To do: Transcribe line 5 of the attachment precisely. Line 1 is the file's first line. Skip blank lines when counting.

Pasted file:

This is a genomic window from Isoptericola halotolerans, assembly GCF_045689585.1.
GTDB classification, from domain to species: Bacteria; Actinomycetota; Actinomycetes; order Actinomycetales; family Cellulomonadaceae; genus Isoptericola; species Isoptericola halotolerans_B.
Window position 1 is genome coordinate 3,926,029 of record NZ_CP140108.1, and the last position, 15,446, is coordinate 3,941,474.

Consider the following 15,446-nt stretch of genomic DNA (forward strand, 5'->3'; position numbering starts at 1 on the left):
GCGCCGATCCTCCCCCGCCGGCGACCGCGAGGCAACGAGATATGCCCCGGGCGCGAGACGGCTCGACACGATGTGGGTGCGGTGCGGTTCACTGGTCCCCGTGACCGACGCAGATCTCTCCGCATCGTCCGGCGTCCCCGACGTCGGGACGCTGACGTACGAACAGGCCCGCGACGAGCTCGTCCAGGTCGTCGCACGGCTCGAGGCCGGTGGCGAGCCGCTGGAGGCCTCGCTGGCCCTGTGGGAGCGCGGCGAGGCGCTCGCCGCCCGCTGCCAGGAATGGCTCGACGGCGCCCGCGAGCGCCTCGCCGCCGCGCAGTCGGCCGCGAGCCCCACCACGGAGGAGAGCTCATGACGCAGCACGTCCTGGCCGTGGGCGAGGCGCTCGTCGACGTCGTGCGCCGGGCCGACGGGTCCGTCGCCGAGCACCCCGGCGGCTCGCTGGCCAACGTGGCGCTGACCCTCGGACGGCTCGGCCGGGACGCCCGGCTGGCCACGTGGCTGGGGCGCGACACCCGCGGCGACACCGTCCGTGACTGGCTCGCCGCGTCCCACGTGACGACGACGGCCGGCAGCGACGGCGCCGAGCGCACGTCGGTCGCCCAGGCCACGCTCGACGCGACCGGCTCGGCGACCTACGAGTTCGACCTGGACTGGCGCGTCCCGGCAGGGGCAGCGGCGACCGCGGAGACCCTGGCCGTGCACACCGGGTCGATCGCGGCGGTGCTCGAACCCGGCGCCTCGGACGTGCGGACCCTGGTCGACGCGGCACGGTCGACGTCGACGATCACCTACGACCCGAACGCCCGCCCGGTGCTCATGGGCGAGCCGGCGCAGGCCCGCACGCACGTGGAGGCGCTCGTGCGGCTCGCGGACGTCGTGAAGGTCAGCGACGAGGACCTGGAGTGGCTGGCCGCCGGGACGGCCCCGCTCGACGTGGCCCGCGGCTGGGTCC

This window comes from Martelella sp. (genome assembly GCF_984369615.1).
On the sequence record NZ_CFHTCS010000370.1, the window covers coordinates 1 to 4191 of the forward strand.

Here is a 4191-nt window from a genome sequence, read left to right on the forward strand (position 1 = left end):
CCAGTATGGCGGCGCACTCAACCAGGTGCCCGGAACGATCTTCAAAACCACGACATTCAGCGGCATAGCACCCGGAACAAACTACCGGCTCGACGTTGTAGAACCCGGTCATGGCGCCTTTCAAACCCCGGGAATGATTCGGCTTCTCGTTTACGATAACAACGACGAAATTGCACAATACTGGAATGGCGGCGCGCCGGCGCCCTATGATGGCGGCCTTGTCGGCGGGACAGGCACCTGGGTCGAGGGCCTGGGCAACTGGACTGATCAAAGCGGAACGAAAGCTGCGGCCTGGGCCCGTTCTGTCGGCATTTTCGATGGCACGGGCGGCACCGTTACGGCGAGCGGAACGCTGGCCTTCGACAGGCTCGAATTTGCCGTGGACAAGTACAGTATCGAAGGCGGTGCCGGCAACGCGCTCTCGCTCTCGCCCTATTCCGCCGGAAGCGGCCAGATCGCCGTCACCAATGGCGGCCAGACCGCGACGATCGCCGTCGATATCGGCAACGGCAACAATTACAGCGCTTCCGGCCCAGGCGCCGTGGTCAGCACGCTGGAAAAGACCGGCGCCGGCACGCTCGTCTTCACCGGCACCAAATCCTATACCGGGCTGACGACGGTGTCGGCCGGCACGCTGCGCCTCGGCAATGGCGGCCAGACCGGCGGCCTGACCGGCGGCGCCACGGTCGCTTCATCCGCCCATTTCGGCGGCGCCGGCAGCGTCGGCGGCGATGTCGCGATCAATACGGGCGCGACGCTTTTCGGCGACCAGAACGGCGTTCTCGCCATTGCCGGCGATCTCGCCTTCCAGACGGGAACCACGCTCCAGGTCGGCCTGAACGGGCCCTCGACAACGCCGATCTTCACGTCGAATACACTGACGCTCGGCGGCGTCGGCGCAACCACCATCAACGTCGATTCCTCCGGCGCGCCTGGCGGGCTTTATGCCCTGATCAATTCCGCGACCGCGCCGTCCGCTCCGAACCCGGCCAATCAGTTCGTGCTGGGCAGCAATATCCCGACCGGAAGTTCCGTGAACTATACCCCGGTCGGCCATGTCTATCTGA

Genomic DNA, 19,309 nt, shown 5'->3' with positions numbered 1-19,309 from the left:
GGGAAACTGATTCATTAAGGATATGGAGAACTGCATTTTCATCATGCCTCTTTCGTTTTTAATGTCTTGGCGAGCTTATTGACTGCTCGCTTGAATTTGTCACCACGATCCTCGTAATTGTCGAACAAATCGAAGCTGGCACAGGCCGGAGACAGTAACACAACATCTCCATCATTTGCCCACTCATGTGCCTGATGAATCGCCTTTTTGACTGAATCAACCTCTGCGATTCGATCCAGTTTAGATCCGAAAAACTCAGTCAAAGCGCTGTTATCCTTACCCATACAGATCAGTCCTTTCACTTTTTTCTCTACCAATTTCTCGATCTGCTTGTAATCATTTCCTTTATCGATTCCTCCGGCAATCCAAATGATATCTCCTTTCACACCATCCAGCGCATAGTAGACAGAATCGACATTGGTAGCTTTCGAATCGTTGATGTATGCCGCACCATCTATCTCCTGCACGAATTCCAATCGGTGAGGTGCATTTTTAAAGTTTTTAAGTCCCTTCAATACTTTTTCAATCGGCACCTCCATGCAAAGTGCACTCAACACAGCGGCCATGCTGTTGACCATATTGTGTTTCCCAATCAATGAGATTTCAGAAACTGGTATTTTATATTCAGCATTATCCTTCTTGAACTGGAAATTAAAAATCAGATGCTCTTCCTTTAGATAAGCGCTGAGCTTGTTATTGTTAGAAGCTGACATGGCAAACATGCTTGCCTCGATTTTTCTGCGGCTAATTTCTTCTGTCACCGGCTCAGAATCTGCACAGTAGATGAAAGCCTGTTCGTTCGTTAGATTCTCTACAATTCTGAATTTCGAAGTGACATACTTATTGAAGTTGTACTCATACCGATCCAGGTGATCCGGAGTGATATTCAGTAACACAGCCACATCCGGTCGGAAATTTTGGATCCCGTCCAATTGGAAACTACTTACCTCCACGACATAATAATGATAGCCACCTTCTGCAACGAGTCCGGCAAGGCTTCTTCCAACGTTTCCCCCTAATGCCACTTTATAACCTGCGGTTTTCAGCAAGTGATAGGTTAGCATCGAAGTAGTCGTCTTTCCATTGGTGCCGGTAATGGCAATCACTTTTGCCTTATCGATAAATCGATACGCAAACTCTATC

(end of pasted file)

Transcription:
GCGCCGATCCTCCCCCGCCGGCGACCGCGAGGCAACGAGATATGCCCCGGGCGCGAGACGGCTCGACACGATGTGGGTGCGGTGCGGTTCACTGGTCCCCGTGACCGACGCAGATCTCTCCGCATCGTCCGGCGTCCCCGACGTCGGGACGCTGACGTACGAACAGGCCCGCGACGAGCTCGTCCAGGTCGTCGCACGGCTCGAGGCCGGTGGCGAGCCGCTGGAGGCCTCGCTGGCCCTGTGGGAGCGCGGCGAGGCGCTCGCCGCCCGCTGCCAGGAATGGCTCGACGGCGCCCGCGAGCGCCTCGCCGCCGCGCAGTCGGCCGCGAGCCCCACCACGGAGGAGAGCTCATGACGCAGCACGTCCTGGCCGTGGGCGAGGCGCTCGTCGACGTCGTGCGCCGGGCCGACGGGTCCGTCGCCGAGCACCCCGGCGGCTCGCTGGCCAACGTGGCGCTGACCCTCGGACGGCTCGGCCGGGACGCCCGGCTGGCCACGTGGCTGGGGCGCGACACCCGCGGCGACACCGTCCGTGACTGGCTCGCCGCGTCCCACGTGACGACGACGGCCGGCAGCGACGGCGCCGAGCGCACGTCGGTCGCCCAGGCCACGCTCGACGCGACCGGCTCGGCGACCTACGAGTTCGACCTGGACTGGCGCGTCCCGGCAGGGGCAGCGGCGACCGCGGAGACCCTGGCCGTGCACACCGGGTCGATCGCGGCGGTGCTCGAACCCGGCGCCTCGGACGTGCGGACCCTGGTCGACGCGGCACGGTCGACGTCGACGATCACCTACGACCCGAACGCCCGCCCGGTGCTCATGGGCGAGCCGGCGCAGGCCCGCACGCACGTGGAGGCGCTCGTGCGGCTCGCGGACGTCGTGAAGGTCAGCGACGAGGACCTGGAGTGGCTGGCCGCCGGGACGGCCCCGCTCGACGTGGCCCGCGGCTGGGTCC